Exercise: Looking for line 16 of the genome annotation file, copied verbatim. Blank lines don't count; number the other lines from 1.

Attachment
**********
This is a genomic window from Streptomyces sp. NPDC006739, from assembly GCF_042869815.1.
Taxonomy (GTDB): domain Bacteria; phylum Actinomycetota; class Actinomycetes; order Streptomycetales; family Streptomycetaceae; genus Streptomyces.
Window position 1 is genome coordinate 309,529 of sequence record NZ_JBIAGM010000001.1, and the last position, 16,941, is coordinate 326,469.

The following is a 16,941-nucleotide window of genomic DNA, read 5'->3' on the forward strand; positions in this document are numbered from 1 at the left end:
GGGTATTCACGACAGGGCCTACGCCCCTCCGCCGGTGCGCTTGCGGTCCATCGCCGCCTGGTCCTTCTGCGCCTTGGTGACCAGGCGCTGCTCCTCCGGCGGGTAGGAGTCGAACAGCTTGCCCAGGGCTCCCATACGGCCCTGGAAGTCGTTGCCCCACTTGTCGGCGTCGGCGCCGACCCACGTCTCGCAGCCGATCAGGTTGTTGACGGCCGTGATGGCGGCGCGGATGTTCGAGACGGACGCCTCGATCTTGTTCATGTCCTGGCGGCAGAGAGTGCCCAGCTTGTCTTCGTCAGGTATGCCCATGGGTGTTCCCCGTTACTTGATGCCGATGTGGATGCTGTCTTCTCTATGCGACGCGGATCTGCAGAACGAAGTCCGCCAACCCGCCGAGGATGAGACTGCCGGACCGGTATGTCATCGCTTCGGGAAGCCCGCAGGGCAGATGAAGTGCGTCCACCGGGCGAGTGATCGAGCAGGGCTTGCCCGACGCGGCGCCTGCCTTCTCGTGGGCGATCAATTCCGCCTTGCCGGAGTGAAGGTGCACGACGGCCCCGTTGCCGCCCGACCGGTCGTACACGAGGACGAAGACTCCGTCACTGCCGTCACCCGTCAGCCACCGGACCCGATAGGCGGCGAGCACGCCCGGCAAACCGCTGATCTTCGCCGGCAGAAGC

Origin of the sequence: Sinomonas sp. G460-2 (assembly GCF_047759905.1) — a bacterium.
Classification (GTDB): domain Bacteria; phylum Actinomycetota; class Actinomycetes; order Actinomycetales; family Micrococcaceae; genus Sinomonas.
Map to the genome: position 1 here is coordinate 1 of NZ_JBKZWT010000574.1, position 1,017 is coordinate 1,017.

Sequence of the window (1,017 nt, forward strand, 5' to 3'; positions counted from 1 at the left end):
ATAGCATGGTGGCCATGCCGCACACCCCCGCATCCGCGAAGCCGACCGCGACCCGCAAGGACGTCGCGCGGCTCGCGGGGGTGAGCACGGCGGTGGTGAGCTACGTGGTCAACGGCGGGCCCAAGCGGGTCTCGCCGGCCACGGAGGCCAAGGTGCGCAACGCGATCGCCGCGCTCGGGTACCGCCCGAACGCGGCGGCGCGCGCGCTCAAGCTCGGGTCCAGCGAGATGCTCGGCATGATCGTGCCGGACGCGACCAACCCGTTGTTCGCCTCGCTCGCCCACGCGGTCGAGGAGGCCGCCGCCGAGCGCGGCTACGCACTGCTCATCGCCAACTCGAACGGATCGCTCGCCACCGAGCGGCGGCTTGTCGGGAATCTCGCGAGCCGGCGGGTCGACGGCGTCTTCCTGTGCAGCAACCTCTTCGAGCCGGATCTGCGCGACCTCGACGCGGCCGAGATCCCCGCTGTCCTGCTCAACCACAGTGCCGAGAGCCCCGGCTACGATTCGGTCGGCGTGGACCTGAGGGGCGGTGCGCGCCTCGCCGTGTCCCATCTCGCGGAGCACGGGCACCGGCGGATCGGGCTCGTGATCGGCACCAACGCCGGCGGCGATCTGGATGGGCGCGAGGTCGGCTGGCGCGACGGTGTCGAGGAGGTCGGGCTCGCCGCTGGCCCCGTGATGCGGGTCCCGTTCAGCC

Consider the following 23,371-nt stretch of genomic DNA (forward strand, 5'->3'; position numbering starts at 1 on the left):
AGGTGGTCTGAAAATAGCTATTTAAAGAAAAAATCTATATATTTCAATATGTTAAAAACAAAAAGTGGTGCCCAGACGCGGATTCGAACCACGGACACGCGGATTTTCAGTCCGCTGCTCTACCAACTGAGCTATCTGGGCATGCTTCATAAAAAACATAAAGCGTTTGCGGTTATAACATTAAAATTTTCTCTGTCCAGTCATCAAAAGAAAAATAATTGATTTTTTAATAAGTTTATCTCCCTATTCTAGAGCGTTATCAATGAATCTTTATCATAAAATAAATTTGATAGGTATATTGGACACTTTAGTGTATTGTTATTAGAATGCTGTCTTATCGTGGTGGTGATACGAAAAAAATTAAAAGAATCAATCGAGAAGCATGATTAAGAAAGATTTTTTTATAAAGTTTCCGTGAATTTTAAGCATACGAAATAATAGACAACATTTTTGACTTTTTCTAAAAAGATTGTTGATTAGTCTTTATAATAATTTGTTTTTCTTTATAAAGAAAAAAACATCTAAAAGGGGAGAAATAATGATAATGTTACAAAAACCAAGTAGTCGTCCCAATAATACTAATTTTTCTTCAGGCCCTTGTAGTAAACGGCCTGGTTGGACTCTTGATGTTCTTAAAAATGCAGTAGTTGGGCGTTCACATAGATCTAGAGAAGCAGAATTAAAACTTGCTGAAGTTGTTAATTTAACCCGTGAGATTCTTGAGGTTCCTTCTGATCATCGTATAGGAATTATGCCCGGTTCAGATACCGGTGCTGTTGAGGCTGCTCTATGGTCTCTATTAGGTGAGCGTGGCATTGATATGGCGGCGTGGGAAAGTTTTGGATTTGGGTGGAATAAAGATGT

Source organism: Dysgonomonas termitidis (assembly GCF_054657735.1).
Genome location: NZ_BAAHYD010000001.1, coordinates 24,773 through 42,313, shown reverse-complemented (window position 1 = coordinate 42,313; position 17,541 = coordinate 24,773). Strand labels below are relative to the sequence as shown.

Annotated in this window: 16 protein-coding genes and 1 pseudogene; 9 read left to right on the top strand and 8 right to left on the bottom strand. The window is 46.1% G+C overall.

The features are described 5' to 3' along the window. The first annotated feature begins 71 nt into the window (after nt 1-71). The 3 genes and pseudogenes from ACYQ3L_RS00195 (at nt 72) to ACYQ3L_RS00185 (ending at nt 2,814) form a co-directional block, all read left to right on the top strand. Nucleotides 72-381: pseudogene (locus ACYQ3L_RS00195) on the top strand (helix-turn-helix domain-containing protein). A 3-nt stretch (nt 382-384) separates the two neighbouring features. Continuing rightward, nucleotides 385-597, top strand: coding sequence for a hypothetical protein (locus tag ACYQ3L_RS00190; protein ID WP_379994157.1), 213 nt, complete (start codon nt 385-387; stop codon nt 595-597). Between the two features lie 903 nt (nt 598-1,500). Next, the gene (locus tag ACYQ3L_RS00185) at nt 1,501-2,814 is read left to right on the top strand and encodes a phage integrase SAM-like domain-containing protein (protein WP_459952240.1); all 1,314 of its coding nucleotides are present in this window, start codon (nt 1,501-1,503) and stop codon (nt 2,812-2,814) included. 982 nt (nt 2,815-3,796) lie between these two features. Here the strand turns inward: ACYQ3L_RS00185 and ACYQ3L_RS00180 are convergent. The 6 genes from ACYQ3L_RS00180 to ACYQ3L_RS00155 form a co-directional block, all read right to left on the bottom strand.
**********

The features are described 5' to 3' along the window. The first annotated feature begins 71 nt into the window (after nt 1-71). The 3 genes and pseudogenes from ACYQ3L_RS00195 (at nt 72) to ACYQ3L_RS00185 (ending at nt 2,814) form a co-directional block, all read left to right on the top strand. Nucleotides 72-381: pseudogene (locus ACYQ3L_RS00195) on the top strand (helix-turn-helix domain-containing protein). A 3-nt stretch (nt 382-384) separates the two neighbouring features. Continuing rightward, nucleotides 385-597, top strand: coding sequence for a hypothetical protein (locus tag ACYQ3L_RS00190; protein ID WP_379994157.1), 213 nt, complete (start codon nt 385-387; stop codon nt 595-597). Between the two features lie 903 nt (nt 598-1,500). Next, the gene (locus tag ACYQ3L_RS00185) at nt 1,501-2,814 is read left to right on the top strand and encodes a phage integrase SAM-like domain-containing protein (protein WP_459952240.1); all 1,314 of its coding nucleotides are present in this window, start codon (nt 1,501-1,503) and stop codon (nt 2,812-2,814) included. 982 nt (nt 2,815-3,796) lie between these two features. Here the strand turns inward: ACYQ3L_RS00185 and ACYQ3L_RS00180 are convergent. The 6 genes from ACYQ3L_RS00180 to ACYQ3L_RS00155 form a co-directional block, all read right to left on the bottom strand.